Our Social Amp™ feature is baked into our platform to create the best possible share experience for your supporters, fundraisers, and donors. Going beyond the traditional marketing of both Facebook or Twitter, the Social Amp™ optimization strategically prompts your donors to share their donation, along with your mission, with their own personal networks. It combines the ‘who’ (your supporter), the ‘what’ (their support of your organization) and the ‘why’ (their passion for your mission) allowing for an easy way for them to not only tell the world about your cause but to generate new donations and awareness.

Social Amp™ is a highly optimized social sharing experience that guides your supporters at strategic points during their experience on CrowdRise. This means that campaign organizers, donors who are supporting your cause, and visitors who are simply learning more about your cause will be encouraged to share at different moments during their journey. It's built into the core of all of our products and features across the platform and affects everyone interacting with your CrowdRise campaign.

How Social Amp™ works for nonprofits

Our Social Amp™ optimization has best in class suggestive software and powerful data showing the impact and broadcast levels of donor sharing. The Social Amp™ feature also has highly optimized campaign pages, perfectly timed emails that promote sharing, and donor prompts that empower your supporters to amplify their social shares by reaching out and sharing your campaigns with their network. And, since the relationship between a cause organizer and a supporter is one to many, this amplification is super important. For example, Social Amp™ optimization creates the greatest potential for your supporter to share their experience because for every campaign organizer, there are hundreds or even thousands of supporters that can spread the word on their social networks.

Social Amp™ is proven to increase donations as well as cause awareness and donations and the benefits trickle down to your donors and supporters too. It allows for a better, more personal and stronger connection to your cause. They are motivated to incorporate your mission more fully into their own narrative by sharing.

And, we’ve got the stats to prove it. And...they’re kind of impressive. Three times more donations are raised by donors who share on social media. Social Amp™ optimization really amplifies those numbers and through extensive testing, GoFundMe discovered that Social Amp™ optimization increased social shares of campaigns by over 20%. That’s a 20% increase in donation volume and awareness. We also discovered that, on average, 1 in every 5 shares on social media results in a new donation.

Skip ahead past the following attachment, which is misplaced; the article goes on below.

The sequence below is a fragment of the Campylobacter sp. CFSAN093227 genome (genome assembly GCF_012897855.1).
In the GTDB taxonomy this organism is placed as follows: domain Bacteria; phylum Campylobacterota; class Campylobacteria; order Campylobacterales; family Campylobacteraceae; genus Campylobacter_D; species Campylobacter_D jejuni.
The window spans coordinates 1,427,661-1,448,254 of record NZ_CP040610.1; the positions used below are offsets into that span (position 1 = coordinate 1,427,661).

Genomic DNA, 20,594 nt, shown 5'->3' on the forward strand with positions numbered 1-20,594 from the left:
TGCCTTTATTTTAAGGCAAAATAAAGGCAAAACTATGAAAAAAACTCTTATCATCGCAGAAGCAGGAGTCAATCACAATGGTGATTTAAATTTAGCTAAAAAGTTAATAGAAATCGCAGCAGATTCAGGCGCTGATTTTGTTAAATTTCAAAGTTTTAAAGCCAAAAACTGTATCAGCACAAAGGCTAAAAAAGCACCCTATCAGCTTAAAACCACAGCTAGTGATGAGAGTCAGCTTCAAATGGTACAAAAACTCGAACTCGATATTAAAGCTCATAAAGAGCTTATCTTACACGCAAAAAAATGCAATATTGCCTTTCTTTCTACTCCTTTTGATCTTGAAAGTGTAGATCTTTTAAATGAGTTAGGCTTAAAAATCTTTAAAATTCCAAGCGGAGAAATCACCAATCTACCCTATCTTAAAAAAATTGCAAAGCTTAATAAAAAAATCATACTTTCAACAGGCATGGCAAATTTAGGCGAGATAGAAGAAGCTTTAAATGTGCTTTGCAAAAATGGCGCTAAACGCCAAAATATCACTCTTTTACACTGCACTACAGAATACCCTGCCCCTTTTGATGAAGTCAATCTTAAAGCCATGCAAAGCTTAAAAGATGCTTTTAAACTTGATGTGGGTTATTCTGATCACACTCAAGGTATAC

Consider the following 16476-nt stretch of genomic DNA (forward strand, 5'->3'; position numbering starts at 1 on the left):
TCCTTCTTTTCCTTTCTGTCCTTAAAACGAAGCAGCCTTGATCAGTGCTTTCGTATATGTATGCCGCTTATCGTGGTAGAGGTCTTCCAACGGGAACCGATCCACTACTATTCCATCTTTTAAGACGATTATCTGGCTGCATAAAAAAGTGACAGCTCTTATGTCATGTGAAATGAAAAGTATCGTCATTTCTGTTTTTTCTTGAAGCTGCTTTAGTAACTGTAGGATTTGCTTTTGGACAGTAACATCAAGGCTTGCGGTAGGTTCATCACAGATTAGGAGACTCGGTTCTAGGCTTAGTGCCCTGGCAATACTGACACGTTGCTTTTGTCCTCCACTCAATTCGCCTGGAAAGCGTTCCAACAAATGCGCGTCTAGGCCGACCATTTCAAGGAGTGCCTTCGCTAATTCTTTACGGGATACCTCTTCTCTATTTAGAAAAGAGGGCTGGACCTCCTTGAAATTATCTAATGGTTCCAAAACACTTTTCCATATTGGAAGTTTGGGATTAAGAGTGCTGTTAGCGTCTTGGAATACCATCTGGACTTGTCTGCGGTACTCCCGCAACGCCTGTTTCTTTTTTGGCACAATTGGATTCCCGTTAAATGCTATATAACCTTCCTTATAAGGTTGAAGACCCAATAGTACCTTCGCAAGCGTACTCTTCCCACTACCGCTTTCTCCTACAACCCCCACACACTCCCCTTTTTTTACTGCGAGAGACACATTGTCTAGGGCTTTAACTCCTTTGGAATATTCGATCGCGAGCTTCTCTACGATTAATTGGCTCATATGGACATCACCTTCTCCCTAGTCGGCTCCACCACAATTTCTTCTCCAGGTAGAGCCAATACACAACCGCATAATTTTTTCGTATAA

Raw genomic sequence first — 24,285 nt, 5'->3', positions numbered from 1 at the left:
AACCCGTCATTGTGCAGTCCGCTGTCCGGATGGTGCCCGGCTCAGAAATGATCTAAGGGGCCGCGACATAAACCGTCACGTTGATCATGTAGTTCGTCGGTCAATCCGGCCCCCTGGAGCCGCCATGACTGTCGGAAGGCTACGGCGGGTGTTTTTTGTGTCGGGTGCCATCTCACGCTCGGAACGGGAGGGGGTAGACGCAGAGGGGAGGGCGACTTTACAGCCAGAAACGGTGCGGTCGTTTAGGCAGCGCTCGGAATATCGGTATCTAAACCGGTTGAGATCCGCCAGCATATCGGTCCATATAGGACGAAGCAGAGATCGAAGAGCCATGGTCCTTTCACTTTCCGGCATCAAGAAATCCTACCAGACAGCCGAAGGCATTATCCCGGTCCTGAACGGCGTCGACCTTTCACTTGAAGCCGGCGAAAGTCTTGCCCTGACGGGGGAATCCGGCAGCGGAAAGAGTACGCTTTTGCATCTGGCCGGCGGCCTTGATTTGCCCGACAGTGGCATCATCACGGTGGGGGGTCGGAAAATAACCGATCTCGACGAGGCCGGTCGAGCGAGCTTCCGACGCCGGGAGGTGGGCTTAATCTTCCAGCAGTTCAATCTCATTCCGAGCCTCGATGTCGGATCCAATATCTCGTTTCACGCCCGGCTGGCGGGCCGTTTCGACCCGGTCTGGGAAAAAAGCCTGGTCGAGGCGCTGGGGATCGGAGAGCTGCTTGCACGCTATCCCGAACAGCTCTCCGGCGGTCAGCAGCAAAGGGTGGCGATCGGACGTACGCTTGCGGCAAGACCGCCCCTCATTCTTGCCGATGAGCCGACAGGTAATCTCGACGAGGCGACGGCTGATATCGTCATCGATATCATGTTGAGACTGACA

And remember, Social Amp™ optimization is completely built into the platform framework, so your donors and supporters automatically get the most optimized social fundraising experience in the world. It runs in the background behind your campaign, gently nudging your supporters to share and giving them the best possible experience promoting your cause.

3 reasons to try social fundraising

Everyone has similar goals and issues. You’ve probably got a campaign coming up (maybe a little too fast.) You’ve got pressure to raise way more than last year. You’re trying to raise awareness and gain new supporters. Whatever the case, now is probably the best time to try out social fundraising for yourself to see just how powerful it can be.

How can you make it happen? Here are three things you can test out for your next campaign.

  1. Allow for peer-to-peer fundraising
  2. Have a social sharing flow that’s optimized around your campaign story and your campaign supporter actions especially during the donation flow
  3. Communicate to your supporters that when they share and lend their voice it provides a real and tangible value to your organization

This isn’t changing what you’re already doing and scrapping your original plans. This is layering on these strategies to enhance your campaign. We’re basically asking the question, ‘why not incorporate social fundraising?’ And from our point of view, if you’re leaving social fundraising out of your fundraising strategy, then you’re leaving donation money on the table.

When your supporters are encouraged to share, as well as donate and fundraise, you’re opening up a whole world of possibilities fueled by social fundraising.

Social Fundraising FAQ

We always get so many incredible questions on social fundraising so we wanted to make sure we took some time to share the answers with you.

Here we go…

Q: What are some best practices for getting your community to engage with social fundraising?

A: Great questions. First off, you have to make sure you actually have the ability to activate sharing within your community of supporters. Are your donors being asked to share at critical moments? What about a way for them to engage in peer-to-peer fundraising? At that point you can ask them to share in their own words the connection to your cause with their network of family and friends. Then your supporters can ask their network to give, share, or even fundraise alongside them.

We always hear from nonprofits that their supporters want to do more and are asking to do more, but they just don’t know how or what to do. That’s why when you encourage them to share on social or raise money instead or in addition to donating, that action can go a long way. Additionally, share with them the value their network holds and how fundraising and sharing have such an incredible impact. Sometimes more so than just giving a donation. Make sure they know there is real value to them lending their voice to the cause.